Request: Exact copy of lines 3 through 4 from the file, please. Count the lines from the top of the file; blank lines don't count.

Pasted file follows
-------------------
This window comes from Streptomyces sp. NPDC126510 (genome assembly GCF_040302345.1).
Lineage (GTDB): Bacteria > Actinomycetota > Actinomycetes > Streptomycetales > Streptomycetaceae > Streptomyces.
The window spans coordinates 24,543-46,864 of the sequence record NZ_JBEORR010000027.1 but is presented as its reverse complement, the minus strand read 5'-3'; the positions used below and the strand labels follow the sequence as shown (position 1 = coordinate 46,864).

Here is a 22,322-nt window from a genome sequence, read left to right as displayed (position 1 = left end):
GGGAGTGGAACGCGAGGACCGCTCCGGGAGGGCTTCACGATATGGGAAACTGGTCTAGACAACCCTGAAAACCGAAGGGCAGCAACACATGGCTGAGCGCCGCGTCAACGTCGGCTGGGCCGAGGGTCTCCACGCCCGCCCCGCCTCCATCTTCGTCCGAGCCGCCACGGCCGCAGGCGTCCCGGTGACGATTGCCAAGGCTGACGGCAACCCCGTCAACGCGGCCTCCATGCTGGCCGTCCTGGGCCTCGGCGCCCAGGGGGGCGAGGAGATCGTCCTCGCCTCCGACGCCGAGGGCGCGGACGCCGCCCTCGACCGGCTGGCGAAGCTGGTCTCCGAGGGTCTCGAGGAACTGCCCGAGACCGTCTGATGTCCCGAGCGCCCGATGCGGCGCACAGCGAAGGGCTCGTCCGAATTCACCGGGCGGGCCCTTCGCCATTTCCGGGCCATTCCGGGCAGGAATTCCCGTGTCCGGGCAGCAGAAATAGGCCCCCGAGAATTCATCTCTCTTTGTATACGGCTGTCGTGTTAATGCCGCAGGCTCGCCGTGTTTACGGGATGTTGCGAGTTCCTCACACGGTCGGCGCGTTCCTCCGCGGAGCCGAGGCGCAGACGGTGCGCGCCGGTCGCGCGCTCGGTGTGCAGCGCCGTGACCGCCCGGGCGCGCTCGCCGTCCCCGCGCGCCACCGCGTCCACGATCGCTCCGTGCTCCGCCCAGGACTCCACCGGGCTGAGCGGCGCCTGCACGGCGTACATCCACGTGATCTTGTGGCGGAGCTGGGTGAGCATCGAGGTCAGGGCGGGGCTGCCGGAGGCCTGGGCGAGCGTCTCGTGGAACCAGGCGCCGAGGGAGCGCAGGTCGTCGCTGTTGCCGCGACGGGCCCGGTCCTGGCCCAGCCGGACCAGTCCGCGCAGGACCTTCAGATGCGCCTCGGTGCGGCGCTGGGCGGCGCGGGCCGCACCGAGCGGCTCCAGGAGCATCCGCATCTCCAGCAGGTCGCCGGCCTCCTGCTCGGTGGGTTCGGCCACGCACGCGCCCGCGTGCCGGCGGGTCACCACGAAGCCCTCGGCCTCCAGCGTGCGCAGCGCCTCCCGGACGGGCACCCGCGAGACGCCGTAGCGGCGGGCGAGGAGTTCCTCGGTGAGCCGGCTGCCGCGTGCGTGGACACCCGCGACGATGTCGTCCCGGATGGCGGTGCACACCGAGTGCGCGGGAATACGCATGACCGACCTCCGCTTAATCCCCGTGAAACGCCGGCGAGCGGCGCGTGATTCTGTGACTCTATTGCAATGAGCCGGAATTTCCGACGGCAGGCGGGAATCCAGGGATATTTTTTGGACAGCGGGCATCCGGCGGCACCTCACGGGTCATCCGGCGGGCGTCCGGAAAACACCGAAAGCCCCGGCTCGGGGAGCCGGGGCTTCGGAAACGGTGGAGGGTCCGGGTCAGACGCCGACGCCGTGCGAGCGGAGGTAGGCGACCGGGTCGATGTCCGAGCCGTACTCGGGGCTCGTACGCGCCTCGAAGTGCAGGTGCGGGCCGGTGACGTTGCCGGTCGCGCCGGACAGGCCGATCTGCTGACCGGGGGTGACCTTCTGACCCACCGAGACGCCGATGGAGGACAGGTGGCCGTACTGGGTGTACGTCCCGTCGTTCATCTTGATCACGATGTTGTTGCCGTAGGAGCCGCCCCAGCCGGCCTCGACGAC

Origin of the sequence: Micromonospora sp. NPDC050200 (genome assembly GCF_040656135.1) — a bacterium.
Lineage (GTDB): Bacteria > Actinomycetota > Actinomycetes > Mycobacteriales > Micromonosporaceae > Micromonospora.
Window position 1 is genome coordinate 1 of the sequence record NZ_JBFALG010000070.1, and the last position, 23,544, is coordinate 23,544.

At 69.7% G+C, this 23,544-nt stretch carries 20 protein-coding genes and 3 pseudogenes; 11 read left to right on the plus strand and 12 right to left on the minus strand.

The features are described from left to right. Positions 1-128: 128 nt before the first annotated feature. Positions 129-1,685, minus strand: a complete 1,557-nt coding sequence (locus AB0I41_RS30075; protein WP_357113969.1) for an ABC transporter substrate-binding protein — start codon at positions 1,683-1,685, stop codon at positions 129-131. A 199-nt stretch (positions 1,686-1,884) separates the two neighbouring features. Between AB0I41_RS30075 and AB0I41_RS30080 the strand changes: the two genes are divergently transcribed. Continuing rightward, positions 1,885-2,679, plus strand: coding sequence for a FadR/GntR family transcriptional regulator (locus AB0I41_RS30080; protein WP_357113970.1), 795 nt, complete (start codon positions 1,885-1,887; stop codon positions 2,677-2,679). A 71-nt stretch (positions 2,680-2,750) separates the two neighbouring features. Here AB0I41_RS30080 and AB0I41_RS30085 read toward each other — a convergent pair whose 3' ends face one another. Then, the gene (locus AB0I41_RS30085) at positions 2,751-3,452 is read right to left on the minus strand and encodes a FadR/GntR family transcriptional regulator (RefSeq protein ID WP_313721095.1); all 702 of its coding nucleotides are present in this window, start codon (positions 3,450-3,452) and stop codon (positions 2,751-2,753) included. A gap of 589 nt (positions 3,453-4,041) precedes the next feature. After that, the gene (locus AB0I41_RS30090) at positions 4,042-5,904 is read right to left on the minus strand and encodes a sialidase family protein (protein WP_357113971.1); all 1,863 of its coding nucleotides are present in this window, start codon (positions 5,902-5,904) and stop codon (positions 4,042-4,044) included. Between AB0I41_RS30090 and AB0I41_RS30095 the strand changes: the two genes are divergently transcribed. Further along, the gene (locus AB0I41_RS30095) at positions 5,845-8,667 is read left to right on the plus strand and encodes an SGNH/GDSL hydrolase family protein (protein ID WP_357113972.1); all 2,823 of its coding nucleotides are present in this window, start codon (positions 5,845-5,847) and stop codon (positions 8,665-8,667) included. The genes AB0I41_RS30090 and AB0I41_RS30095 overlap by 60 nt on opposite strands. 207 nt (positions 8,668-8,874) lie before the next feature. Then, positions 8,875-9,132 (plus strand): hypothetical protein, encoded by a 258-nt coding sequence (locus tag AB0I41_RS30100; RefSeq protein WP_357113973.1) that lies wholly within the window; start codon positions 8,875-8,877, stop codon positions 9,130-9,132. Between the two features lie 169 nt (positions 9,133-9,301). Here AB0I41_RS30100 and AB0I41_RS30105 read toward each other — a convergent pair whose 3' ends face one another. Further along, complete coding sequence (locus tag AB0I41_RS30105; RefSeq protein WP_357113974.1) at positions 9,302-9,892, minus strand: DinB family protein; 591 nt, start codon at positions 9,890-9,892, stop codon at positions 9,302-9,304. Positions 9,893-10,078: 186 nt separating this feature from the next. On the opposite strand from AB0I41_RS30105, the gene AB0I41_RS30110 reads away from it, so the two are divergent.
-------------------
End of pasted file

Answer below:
The window spans coordinates 24,543-46,864 of the sequence record NZ_JBEORR010000027.1 but is presented as its reverse complement, the minus strand read 5'-3'; the positions used below and the strand labels follow the sequence as shown (position 1 = coordinate 46,864).

Here is a 22,322-nt window from a genome sequence, read left to right as displayed (position 1 = left end):